The American Foundation for Suicide Prevention’s Out of the Darkness Walks – These walks, held in hundreds of cities and campuses across the country, are the core of the Out of the Darkness movement, which began in 2004. These events give people the courage to open up about their own connections to the cause, and a platform to create a culture that’s smarter about mental health. Friends, family members, neighbors and coworkers walk side-by-side, supporting each other and in memory of those we’ve lost.

Movember – Movember is an annual event involving the growing of mustaches during the month of November to raise awareness of men’s health issues, such as prostate cancer, testicular cancer, and men’s suicide.

The JED Foundation’s “Seize the Awkward” Campaign – The Jed Foundation (JED) is a nonprofit that protects emotional health and prevents suicide for our nation’s teens and young adults and it created the Seize the Awkward program on campuses to encourage conversations on mental health and making them less uncomfortable. Using social media and similar forms of communication you can help spread the word.

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Additional Resources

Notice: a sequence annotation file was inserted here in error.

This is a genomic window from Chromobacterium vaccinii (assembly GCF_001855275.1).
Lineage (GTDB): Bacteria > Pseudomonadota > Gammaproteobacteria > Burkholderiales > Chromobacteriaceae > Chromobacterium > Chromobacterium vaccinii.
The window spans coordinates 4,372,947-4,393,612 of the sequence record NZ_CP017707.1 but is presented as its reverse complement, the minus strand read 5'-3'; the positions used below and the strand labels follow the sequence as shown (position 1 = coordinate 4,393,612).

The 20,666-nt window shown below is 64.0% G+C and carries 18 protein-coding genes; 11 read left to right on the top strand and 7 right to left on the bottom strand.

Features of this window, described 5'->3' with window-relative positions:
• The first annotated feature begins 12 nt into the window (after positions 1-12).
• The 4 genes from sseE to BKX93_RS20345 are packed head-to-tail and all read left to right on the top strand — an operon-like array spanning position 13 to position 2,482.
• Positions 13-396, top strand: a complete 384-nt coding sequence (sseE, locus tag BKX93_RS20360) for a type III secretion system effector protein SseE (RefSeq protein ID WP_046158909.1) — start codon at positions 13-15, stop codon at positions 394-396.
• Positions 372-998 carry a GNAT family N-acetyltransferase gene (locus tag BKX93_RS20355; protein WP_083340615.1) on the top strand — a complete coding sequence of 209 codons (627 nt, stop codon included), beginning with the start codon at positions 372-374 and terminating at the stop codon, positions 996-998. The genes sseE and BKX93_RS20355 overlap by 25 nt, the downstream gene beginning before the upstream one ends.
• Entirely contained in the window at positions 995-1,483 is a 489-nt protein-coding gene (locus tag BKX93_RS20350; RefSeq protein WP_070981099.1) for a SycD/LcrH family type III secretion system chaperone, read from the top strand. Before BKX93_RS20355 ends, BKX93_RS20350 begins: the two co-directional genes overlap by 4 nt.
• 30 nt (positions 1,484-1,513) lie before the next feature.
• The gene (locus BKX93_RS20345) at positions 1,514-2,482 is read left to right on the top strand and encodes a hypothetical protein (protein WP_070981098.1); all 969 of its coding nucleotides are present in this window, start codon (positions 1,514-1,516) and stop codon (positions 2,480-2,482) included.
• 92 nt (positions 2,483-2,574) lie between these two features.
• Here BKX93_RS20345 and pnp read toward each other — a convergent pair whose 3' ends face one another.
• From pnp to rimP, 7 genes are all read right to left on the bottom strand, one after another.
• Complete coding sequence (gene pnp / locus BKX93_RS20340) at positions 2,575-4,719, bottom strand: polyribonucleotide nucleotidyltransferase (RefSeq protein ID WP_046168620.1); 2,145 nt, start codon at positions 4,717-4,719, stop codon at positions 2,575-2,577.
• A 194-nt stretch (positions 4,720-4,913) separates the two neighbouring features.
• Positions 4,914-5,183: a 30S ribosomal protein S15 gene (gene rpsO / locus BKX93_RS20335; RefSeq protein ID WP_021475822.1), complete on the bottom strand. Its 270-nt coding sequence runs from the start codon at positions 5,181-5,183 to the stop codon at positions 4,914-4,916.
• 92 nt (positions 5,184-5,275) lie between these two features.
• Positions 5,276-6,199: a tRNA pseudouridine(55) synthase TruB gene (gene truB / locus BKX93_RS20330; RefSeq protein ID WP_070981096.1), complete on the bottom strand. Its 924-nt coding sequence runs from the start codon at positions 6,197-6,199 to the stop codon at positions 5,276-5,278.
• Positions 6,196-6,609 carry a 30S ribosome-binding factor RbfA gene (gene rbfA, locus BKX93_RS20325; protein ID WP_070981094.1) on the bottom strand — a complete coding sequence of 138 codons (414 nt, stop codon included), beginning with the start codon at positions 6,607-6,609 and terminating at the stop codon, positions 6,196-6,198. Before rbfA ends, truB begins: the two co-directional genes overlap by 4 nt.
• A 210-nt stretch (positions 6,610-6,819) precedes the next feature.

If you are looking for more information for yourself or someone else here are some helpful websites.


  • Anxiety Social Net: Create your own profile at Anxiety Social Net to connect with people dealing with everything from social anxiety to agoraphobia.
  • The Tribe: This online platform allows individuals with anxiety to come together virtually for peer-to-peer support. The site offers forums, chat rooms and various wellness tools for members to use.
  • Prefer to meet in person? Find a state-by-state list of support groups at the Anxiety and Depression Association of America’s website.



  • LGBTQ+ are not inherently prone to suicide risk because of their sexual orientation or gender identity but rather placed at higher risk because of how they are mistreated and stigmatized in society. The Trevor Project offers counseling and resources specifically to assist the LGBTQ+ community:

Obsessive Compulsive Thoughts and Behaviors

Survivor of Rape or Sexual Assault

  • After Silence is a message board and chat room for victims of sexual violence.


  • DailyStrength hosts a web forum where people dealing with self-injury can find encouragement, understanding, and a new way to cope.